Disney Sued Again Over 'Zootopia'

Disney is headed to court over Zootopia again.

Total Recall screenwriter Gary Goldman has filed a second lawsuit against the Walt Disney Company claiming that the House of Mouse stole his "artwork, dialogue, characters (both character traits and designs), themes, settings, and plot structure," Deadline reports. The lawsuit was filed in Los Angeles Superior Court.

This is the second time Goldman's Esplanade Productions has sued Disney over the Academy Award-winning film. In March of last year, Goldman sued in federal court. His complaint at that time was nearly identical, claiming that in addition to the artwork and other elements, Disney also stole the title Zootopia. The primary difference between this new suit and the federal one is that instead of a copyright claim, Goldman is seeking breach of implied fact contract complaint.

Goldman claims, as he has previously, that he pitched the idea for his version of Zootopia to executives with Disney in both 2000 and 2009. He also claims that he had several sit-down meetings with Disney over the idea and even included side-by-side comparisons of his concepts with Disney's finished film as evidence of the alleged intellectual theft. It's evidence that Goldman included in his previous federal suit as well.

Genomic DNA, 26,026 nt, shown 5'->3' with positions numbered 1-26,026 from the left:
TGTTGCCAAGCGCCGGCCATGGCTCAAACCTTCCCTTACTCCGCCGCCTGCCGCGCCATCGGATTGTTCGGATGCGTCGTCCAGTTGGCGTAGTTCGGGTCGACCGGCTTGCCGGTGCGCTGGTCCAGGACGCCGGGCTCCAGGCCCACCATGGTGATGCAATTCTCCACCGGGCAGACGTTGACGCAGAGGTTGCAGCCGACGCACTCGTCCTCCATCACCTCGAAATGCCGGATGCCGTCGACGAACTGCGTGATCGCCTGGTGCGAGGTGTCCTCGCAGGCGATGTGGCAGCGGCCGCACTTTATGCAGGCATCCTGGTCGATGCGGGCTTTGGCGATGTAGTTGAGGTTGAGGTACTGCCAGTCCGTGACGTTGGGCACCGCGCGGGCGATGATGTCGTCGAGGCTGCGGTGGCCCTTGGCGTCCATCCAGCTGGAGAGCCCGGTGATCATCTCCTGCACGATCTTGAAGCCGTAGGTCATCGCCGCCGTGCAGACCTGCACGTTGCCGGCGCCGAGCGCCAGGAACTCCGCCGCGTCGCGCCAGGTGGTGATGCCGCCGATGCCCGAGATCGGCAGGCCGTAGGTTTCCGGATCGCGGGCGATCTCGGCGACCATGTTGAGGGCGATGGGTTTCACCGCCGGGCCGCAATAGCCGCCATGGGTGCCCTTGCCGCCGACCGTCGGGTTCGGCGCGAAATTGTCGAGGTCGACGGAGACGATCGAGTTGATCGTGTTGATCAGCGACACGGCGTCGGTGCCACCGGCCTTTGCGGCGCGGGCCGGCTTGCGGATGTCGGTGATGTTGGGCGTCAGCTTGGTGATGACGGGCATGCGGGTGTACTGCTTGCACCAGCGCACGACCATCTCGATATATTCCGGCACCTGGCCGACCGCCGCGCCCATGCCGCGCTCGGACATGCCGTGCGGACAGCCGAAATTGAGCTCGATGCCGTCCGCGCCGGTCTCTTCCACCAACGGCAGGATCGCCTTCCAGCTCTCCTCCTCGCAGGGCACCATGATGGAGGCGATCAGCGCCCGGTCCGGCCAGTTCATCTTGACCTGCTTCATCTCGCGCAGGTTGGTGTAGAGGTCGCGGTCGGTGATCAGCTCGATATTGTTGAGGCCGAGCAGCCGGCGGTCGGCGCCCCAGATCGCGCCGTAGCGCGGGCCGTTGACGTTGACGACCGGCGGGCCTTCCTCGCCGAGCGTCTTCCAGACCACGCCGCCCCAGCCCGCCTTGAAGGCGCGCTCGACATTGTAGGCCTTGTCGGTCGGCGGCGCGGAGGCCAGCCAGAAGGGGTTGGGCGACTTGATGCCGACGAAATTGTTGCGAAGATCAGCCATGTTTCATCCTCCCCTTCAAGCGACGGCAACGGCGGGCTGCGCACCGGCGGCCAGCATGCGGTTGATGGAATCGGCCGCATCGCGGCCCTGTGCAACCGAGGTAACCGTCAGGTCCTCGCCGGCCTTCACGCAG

That evidence wasn't enough to convince a federal judge last year. Goldman's original lawsuit was dismissed with the judge writing that Esplanade Productions had not provided enough evidence of infringement.

"In this action, as in every action, it is the plaintiff's obligation to allege sufficient facts, if proved true, to permit a jury to rule in the plaintiff's favor, U.S. District Court Judge Michael Fitzgerald wrote in his decision last year. "Esplanade has not met that burden here."

The judge in that case also noted that the Goldman's allegations also "actively obfuscate the details of the infringement."


Disney has to responded to today's complaint, though this isn't the only lawsuit alleging theft that the company is currently dealing with. In November, writers A. Lee Alfred II and Ezequiel Martinez Jr. filed a lawsuit against the company alleging that Disney stole "copyrighted expression of themes, settings, dialogue, characters, plot, mood, sequences of events" from a 2000 spec script the pair wrote entitled Pirates of the Caribbean. The screenwriters claim in their lawsuit that they had submitted their script while working for Disney on the never-completed Red Hood film project.